Do you ever wish you could shut off the tap to certain emotions?
You know the ones I’m talkin’ about? Those pesky feelings which are the opposite of fun to experience. Sometimes we don’t understand them. Other times they lead us to react in a ways we would rather not.
Last week, I found myself in a situation which led me to examine emotions more closely in the context of the workplace.
Staring somewhat apprehensively down the barrel of a busy working week, I was also dealing with some pretty tumultuous emotions on the personal front, like sadness and anger.
Assuming the staunch ‘business as usual, suck it up and just get on with it’ stance, I initially opted (as we do) to just forge ahead in my professional life, tempted to totally shut out and ignore the storm that was raging inside me.
Fortunately the nature of coaching means it’s easy to switch off from external personal dramas when you are coaching someone. Listening completely and being fully present is vital. Ironically, it gave me a much needed temporary rest from the turmoil I was embroiled in.
But, it also led me to consider the relationship between emotions and effective leadership.
Is attempting to abandon or ignore emotions in the workplace a good thing?
Research and collective wisdom says no. A growing body of literature suggest that moods and emotions play a central role in cognitive behaviours and processes*. Translated this means – ignore them at your peril if you are a leader.
Rather, being aware of emotions at play in ourselves and in others is a vital first step in emotional intelligence.
Mastering the art of emotional intelligence, or the ability to effectively understand and manage our emotions (and to recognise them in others) is an infinitely valuable leadership skill.
Here are 4 reasons why improving your emotional intelligence can help you be a better leader:
1. Issues get resolved quicker. If we ignore emotions they tend to come out anyway. And often in less helpful or constructive ways.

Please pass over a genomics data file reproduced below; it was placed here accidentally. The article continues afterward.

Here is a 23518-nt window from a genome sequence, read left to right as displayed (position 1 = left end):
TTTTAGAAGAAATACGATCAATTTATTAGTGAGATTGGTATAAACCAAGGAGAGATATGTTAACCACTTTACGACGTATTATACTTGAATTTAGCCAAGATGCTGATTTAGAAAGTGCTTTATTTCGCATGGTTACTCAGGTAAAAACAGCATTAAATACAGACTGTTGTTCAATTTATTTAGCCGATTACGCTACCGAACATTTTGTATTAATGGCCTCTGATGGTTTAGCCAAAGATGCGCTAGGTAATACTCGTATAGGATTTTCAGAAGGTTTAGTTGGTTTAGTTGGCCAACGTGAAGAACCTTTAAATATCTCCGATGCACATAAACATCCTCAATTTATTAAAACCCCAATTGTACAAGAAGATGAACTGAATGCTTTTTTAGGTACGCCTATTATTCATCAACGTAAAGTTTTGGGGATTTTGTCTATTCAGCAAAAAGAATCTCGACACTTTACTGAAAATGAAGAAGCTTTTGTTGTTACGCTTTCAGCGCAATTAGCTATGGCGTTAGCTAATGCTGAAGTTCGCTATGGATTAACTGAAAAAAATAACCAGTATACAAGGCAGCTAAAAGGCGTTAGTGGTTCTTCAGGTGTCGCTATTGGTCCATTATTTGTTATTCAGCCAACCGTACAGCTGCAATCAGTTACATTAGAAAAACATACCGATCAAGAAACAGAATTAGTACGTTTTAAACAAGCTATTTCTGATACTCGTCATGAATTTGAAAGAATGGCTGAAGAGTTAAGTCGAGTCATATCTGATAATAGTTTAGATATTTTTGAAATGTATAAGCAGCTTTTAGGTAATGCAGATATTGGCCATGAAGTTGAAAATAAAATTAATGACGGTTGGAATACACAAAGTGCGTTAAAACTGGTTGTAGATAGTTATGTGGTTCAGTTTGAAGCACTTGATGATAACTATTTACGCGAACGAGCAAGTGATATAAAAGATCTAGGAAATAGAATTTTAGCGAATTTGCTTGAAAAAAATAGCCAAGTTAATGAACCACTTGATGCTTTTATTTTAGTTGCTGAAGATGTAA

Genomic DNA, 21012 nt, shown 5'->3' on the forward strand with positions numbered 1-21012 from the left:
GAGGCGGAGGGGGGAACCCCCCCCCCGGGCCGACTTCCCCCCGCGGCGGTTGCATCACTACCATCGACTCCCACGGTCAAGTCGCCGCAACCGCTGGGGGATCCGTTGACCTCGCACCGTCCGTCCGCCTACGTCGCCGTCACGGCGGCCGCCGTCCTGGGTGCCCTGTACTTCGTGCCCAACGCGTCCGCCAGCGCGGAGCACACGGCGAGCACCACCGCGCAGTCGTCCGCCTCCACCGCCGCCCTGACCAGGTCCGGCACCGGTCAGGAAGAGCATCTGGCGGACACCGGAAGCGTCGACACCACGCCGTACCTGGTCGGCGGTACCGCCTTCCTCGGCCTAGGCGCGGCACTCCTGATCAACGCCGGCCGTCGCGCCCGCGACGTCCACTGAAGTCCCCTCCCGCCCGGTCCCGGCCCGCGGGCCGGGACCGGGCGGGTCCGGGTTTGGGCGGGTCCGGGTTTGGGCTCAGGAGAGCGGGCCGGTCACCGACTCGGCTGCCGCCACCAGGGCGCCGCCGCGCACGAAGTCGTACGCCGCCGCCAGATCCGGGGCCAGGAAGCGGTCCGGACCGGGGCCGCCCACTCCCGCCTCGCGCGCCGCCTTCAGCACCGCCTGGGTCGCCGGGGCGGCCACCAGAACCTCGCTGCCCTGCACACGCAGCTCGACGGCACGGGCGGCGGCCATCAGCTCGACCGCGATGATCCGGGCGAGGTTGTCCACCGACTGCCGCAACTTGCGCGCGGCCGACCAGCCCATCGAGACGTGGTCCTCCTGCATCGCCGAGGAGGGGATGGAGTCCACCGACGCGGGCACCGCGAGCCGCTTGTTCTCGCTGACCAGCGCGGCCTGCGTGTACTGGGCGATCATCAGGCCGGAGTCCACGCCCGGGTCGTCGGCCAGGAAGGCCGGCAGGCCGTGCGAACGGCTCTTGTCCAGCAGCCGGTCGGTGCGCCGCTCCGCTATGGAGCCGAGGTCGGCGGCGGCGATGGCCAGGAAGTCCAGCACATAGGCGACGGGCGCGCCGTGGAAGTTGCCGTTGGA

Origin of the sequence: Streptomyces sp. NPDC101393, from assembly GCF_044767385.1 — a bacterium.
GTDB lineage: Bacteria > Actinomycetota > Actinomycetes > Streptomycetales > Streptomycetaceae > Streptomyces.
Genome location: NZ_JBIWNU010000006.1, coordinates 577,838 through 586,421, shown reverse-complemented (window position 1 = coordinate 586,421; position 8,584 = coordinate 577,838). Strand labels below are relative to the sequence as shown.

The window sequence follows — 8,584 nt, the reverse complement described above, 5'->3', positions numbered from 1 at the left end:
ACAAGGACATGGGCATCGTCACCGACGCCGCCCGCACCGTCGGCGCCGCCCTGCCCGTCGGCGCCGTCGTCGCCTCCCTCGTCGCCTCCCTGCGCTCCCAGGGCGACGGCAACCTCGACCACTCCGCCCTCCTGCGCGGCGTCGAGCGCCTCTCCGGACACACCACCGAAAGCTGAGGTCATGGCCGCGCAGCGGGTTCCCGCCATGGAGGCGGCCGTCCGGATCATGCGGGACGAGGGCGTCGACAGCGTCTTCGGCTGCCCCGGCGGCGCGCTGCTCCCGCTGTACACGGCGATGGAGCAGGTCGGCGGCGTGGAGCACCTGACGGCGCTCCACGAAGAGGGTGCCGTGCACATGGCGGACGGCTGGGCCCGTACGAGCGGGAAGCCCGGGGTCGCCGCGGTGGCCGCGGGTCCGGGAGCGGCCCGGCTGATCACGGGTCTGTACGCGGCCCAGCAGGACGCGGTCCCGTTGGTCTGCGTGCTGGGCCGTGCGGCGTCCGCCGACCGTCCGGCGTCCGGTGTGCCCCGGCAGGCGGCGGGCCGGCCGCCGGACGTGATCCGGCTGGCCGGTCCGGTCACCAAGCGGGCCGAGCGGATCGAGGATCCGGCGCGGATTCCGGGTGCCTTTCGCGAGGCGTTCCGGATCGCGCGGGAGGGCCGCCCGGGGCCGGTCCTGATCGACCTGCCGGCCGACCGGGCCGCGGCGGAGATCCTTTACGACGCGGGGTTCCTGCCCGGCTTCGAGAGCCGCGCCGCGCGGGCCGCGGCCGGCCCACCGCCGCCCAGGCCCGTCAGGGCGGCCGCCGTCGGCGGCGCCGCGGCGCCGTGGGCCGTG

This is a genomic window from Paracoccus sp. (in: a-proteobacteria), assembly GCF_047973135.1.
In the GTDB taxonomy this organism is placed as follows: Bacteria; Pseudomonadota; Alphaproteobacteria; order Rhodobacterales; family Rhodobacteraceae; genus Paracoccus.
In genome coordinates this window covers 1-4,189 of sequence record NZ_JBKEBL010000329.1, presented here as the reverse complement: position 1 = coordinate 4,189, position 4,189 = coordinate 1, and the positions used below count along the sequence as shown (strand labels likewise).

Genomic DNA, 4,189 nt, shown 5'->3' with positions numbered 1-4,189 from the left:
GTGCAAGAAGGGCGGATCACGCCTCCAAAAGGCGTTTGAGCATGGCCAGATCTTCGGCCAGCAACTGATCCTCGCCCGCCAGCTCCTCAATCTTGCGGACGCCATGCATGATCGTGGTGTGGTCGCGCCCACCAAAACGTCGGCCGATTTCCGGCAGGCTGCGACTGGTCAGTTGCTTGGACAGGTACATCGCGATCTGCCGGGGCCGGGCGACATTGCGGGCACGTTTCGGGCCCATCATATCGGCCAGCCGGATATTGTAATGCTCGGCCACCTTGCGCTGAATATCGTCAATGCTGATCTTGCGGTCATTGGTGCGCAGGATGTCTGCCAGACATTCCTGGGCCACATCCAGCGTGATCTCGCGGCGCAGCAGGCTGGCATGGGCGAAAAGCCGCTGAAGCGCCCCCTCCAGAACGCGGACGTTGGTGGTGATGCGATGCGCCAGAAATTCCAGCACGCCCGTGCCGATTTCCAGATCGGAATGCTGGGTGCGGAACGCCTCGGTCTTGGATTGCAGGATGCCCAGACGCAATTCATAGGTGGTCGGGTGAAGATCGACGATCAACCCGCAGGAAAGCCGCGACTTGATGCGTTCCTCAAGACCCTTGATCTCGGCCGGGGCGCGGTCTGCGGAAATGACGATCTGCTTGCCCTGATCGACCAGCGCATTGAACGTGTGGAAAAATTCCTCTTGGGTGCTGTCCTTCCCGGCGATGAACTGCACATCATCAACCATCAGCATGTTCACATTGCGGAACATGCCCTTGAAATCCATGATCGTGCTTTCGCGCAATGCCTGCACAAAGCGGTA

Have you ever snapped at someone at work when you weren’t actually upset with them, but had had a fight with your spouse that morning? Have you ever noticed someone demonstrate impatience when actually, they are in fact, fearful? Noticing and attending to emotions means you can deal with what’s really going on and then move forward.
2. It raises awareness. In ourselves and others. People who understand their emotions are ruled less by them, less buffeted by these sometimes stormy waters. They are also able to look at themselves more objectively. And it raises our awareness that even difficult and uncomfortable emotions can be our friend.
As the infinitely wise Pema Chödrön has said, “…feelings like disappointment, embarrassment, irritation, resentment, anger, jealousy, and fear, instead of being bad news, are actually very clear moments that teach us where it is that we’re holding back. They teach us to perk up and lean in when we feel we’d rather collapse and back away. They’re like messengers that show us, with terrifying clarity, exactly where we’re stuck. This very moment is the perfect teacher, and, lucky for us, it’s with us wherever we are.”
3. It fosters empathy. Empathy paves the way for deeper understanding, better relationships, and ultimately more effective leadership. It helps us to relate to others more successfully, and to lead without excessive judgement or preconceived stereotypes getting in the way.
4. Self regulation. Being aware of our emotions can help us to respond rather than react, a subtle yet pivotal difference. This self-regulation helps us to avoid making hasty decisions, or exert behaviours we may later regret after acting on impulse. It’s ironic that giving our attention to emotions diffuses the negative energy they can cause if we do not. It can develop better decision making skills, clearer thought, and a deeper sense of integrity.
Becoming more aware of emotions at play in our organisations, being comfortable with them and learning how to express them in a constructive way is important for anyone on their leadership development journey.
So, what did I do last week to manage this flurry of emotions and still bring my best self to those I work with?
I sought professional supervision on how to manage this whilst still being in a position to bring value to my clients.
I recognised I wasn’t having a great week, asked myself what I needed and was kind to myself. For me it was exercise, chats with my best pal and a glass of wine.
So the next time you (or anyone) scoffs at ‘getting all touchy feely’, you can say to yourself that feelings are neither good nor bad. They just are. It’s how we look and respond to them that makes it so.
*Reference: (Jennifer M. George, “Emotions and Leadership: The Role of Emotional Intelligence,” Human Relations 53, no. 8 (2000): 1027- 1055.)